Here's a family finance problem that's growing more and more common as the divorce rate goes up.
A middle-aged man, divorced from his first wife, marries a younger woman and has children. Suddenly, he has the same type of life insurance needs as he had back when he was in his early twenties - namely, plenty of coverage to protect his young children in case he dies. But because of his age, life insurance is more than twice as expensive. What does he do?
I put this question to a number of life insurance agents, all of whom agreed that there's no easy answer. Many second marriages are so financially strapped that inadequate insurance is only one of several burdens. But they made these suggestions:
Many men hang on to the policies they bought when they were young, making the second wife the beneficiary on their employee group insurance. This solves the second-family problem, but leaves the first family without resources if he dies.
"I'm amazed at how often divorce lawyers overlook life insurance," says insurance agent John H. Ames of Morristown, N.J., "If the husband dies or becomes disabled, the first wife and children lose their support check, with no insurance proceeds to fill the gap."
If insurance is included in the separation agreement, arrange for part or all of the policies to revert to you as soon as the children if the first family are through college, or if your first wife remarries.
If your only obligation is child support, keep you whole-life policies for your second family and buy inexpensive decreasing-term coverage that expires when the child-support payments end.
If you're covered under an employe group-health policy, see if it's possible to buy additional amounts. Companies sometimes make extra coverage available at low cost, deducting the premium from your paycheck. You may not even have to pass a health exam, making this a possibility for people who are otherwise uninsurable.
When you leave the company or retire, this low-cost coverage expires. To convert to an individual policy with the same insurance company can be tremendously expensive. If you'll need insurance past the age you expect to retire, employee coverage should be supplemented with something else.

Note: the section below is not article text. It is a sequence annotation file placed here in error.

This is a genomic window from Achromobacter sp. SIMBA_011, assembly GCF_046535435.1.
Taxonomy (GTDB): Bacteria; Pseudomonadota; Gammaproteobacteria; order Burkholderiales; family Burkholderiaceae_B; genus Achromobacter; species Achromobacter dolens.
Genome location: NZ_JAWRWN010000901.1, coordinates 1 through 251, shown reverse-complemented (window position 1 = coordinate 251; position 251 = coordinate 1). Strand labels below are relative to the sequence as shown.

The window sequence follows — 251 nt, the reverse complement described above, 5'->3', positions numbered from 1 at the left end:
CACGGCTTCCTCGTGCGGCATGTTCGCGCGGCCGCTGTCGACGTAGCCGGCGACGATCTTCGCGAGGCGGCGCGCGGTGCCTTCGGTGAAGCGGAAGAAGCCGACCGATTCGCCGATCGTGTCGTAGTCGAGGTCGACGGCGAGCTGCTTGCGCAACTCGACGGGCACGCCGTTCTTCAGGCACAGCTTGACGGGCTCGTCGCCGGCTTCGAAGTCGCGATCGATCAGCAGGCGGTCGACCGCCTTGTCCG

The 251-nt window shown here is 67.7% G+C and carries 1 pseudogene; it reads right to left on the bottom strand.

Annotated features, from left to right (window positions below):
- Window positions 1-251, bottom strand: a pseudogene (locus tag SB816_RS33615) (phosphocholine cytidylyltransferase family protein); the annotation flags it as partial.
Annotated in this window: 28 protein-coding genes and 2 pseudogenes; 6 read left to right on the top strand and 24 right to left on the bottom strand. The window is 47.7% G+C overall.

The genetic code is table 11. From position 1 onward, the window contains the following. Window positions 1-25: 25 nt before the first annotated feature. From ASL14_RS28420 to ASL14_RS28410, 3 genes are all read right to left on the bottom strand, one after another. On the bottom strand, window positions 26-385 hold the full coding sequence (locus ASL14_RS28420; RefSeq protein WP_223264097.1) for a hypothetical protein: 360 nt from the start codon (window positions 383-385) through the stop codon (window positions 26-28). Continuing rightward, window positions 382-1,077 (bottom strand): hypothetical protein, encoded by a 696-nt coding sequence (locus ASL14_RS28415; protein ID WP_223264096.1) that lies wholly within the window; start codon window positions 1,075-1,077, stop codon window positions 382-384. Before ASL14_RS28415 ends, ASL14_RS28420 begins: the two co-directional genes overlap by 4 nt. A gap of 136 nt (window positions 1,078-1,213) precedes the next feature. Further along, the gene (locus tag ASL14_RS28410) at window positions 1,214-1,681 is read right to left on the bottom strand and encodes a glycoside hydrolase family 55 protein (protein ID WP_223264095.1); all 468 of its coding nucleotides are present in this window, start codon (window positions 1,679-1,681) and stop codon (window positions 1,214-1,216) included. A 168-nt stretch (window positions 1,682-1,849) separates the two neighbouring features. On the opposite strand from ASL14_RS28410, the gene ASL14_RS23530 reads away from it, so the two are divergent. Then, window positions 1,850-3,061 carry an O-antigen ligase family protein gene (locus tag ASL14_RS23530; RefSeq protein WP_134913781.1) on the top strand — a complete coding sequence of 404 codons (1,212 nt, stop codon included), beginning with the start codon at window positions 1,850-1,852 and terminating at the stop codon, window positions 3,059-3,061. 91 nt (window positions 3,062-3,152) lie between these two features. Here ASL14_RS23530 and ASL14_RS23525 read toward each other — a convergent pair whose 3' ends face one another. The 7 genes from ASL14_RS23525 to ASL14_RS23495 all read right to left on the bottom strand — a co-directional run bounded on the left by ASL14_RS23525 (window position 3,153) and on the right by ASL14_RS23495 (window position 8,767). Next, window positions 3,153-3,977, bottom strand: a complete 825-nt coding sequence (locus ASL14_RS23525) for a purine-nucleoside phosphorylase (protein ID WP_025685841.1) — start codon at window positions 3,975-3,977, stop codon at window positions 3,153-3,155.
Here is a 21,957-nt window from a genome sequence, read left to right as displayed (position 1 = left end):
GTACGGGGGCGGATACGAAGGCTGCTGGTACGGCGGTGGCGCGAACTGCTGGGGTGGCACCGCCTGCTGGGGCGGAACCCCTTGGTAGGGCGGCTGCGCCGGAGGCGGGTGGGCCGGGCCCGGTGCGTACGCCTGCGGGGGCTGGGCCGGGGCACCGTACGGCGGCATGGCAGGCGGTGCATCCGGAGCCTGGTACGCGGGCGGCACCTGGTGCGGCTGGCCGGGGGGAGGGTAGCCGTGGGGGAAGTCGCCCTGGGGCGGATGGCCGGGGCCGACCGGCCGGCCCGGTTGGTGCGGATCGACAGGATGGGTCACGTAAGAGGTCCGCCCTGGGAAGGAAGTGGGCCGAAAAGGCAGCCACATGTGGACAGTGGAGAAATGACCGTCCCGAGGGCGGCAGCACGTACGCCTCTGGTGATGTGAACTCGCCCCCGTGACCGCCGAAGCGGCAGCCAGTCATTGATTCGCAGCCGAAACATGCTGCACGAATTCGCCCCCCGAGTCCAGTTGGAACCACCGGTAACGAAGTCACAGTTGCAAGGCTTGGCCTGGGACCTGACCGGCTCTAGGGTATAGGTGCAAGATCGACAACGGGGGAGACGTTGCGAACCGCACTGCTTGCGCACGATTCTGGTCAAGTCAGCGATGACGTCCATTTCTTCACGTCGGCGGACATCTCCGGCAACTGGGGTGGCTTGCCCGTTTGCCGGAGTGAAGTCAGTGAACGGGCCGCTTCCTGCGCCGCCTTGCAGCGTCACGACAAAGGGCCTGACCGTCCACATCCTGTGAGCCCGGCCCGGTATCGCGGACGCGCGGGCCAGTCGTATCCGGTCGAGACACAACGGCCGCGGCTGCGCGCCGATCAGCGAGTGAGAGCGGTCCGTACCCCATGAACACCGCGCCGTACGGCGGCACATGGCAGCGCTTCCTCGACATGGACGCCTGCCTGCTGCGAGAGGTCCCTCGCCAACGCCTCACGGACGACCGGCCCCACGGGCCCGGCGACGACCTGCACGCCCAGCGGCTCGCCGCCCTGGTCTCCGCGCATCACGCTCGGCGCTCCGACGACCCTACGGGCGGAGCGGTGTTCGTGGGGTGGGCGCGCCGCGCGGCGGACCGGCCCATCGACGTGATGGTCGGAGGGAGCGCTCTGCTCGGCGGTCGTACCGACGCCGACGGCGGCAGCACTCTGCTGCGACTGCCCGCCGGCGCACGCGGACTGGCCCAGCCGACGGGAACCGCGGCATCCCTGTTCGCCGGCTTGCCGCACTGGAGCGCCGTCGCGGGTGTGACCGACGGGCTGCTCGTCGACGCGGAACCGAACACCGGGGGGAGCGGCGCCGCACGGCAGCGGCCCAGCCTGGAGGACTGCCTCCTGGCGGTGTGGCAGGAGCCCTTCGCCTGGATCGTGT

Look for organizations you can join that offer group term insurance. Professional socities, colege alumni groups and trade associations are just some the groups that sponsor low-cost policies for members. Generally these policies don't last past age 65.
One warning: Compare the cost of group coverage with the cost of individual term insurance. Group rates are sometimes higher, because of the average age or claims experience of that particular group.
Finance additional insurance by borrowing the cash value from your present whole-life policy. Loans from cash value are deducted from the policy proceed when you die, but you can keep the death benefit level by using the policy's dividends (if any) to buy extra term insurance.
"This looks good at 45," says Ames, "but by age 60 or 65, it looks awful," because of the high cost of term insurance and the big interest payment no cash value left and may not be on the policy loan. You have little or able to afford the annual cost.
Buy individual term insurance. For large amounts - says $50,000 or more - one-year renewable policies are less costly than five-year renewable term. For a man age 45, a $50,000 one-year policy costs around $250, says Ames: The rate increases a little every year; at age 60, that same coverage would cost around $1,000. 'I'd start a man out on all-term insurance," says Jack Bobo, insurance agent in Phoenix, Ariz., "since he needs a large amount of coverage. Later, I'd convert to whole-life." Term coverage ends at age 65 or 70.
Convert part of your term insurance whole-life if you'll need coverage past age 65 or 70. Whole-life is expensive; at age 45, a $50,000 policy would cost $1,000 to $1,500 a year (compared with $250 for term). At age 60, the price may more than double.